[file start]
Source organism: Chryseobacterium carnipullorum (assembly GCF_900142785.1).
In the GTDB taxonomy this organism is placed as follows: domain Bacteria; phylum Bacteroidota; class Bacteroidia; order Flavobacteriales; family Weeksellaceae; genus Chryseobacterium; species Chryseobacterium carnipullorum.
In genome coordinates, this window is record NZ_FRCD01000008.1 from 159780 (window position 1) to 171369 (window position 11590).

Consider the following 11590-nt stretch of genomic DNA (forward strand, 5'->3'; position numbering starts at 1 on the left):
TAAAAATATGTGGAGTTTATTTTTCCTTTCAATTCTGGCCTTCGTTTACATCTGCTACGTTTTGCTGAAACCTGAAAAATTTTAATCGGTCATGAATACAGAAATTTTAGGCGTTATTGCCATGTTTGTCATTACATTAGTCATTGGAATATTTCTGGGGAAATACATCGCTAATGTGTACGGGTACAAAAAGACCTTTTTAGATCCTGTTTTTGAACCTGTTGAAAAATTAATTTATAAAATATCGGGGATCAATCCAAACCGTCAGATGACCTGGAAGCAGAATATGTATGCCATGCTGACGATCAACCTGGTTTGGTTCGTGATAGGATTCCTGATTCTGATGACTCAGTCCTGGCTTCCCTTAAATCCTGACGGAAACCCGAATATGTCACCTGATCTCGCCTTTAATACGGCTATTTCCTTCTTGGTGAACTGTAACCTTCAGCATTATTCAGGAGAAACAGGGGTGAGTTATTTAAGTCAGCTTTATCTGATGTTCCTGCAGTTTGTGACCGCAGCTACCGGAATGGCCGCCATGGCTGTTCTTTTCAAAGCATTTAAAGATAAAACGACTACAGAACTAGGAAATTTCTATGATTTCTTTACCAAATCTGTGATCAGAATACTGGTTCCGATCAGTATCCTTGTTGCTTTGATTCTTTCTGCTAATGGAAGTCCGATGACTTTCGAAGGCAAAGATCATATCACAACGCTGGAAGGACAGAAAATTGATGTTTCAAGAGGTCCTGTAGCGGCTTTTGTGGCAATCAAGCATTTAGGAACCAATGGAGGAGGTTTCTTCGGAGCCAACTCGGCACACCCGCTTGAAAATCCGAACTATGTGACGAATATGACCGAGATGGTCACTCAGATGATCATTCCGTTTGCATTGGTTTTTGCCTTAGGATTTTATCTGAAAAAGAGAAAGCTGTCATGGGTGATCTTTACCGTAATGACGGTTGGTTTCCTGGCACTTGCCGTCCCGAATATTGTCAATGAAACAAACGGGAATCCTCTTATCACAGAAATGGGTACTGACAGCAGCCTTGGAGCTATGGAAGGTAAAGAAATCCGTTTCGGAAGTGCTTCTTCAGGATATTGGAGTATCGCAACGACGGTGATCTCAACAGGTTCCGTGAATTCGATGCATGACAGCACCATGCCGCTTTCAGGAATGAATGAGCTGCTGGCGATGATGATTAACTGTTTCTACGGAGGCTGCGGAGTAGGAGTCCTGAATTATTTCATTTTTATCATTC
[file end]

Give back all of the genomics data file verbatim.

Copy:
Source organism: Chryseobacterium carnipullorum (assembly GCF_900142785.1).
In the GTDB taxonomy this organism is placed as follows: domain Bacteria; phylum Bacteroidota; class Bacteroidia; order Flavobacteriales; family Weeksellaceae; genus Chryseobacterium; species Chryseobacterium carnipullorum.
In genome coordinates, this window is record NZ_FRCD01000008.1 from 159780 (window position 1) to 171369 (window position 11590).

Consider the following 11590-nt stretch of genomic DNA (forward strand, 5'->3'; position numbering starts at 1 on the left):
TAAAAATATGTGGAGTTTATTTTTCCTTTCAATTCTGGCCTTCGTTTACATCTGCTACGTTTTGCTGAAACCTGAAAAATTTTAATCGGTCATGAATACAGAAATTTTAGGCGTTATTGCCATGTTTGTCATTACATTAGTCATTGGAATATTTCTGGGGAAATACATCGCTAATGTGTACGGGTACAAAAAGACCTTTTTAGATCCTGTTTTTGAACCTGTTGAAAAATTAATTTATAAAATATCGGGGATCAATCCAAACCGTCAGATGACCTGGAAGCAGAATATGTATGCCATGCTGACGATCAACCTGGTTTGGTTCGTGATAGGATTCCTGATTCTGATGACTCAGTCCTGGCTTCCCTTAAATCCTGACGGAAACCCGAATATGTCACCTGATCTCGCCTTTAATACGGCTATTTCCTTCTTGGTGAACTGTAACCTTCAGCATTATTCAGGAGAAACAGGGGTGAGTTATTTAAGTCAGCTTTATCTGATGTTCCTGCAGTTTGTGACCGCAGCTACCGGAATGGCCGCCATGGCTGTTCTTTTCAAAGCATTTAAAGATAAAACGACTACAGAACTAGGAAATTTCTATGATTTCTTTACCAAATCTGTGATCAGAATACTGGTTCCGATCAGTATCCTTGTTGCTTTGATTCTTTCTGCTAATGGAAGTCCGATGACTTTCGAAGGCAAAGATCATATCACAACGCTGGAAGGACAGAAAATTGATGTTTCAAGAGGTCCTGTAGCGGCTTTTGTGGCAATCAAGCATTTAGGAACCAATGGAGGAGGTTTCTTCGGAGCCAACTCGGCACACCCGCTTGAAAATCCGAACTATGTGACGAATATGACCGAGATGGTCACTCAGATGATCATTCCGTTTGCATTGGTTTTTGCCTTAGGATTTTATCTGAAAAAGAGAAAGCTGTCATGGGTGATCTTTACCGTAATGACGGTTGGTTTCCTGGCACTTGCCGTCCCGAATATTGTCAATGAAACAAACGGGAATCCTCTTATCACAGAAATGGGTACTGACAGCAGCCTTGGAGCTATGGAAGGTAAAGAAATCCGTTTCGGAAGTGCTTCTTCAGGATATTGGAGTATCGCAACGACGGTGATCTCAACAGGTTCCGTGAATTCGATGCATGACAGCACCATGCCGCTTTCAGGAATGAATGAGCTGCTGGCGATGATGATTAACTGTTTCTACGGAGGCTGCGGAGTAGGAGTCCTGAATTATTTCATTTTTATCATTC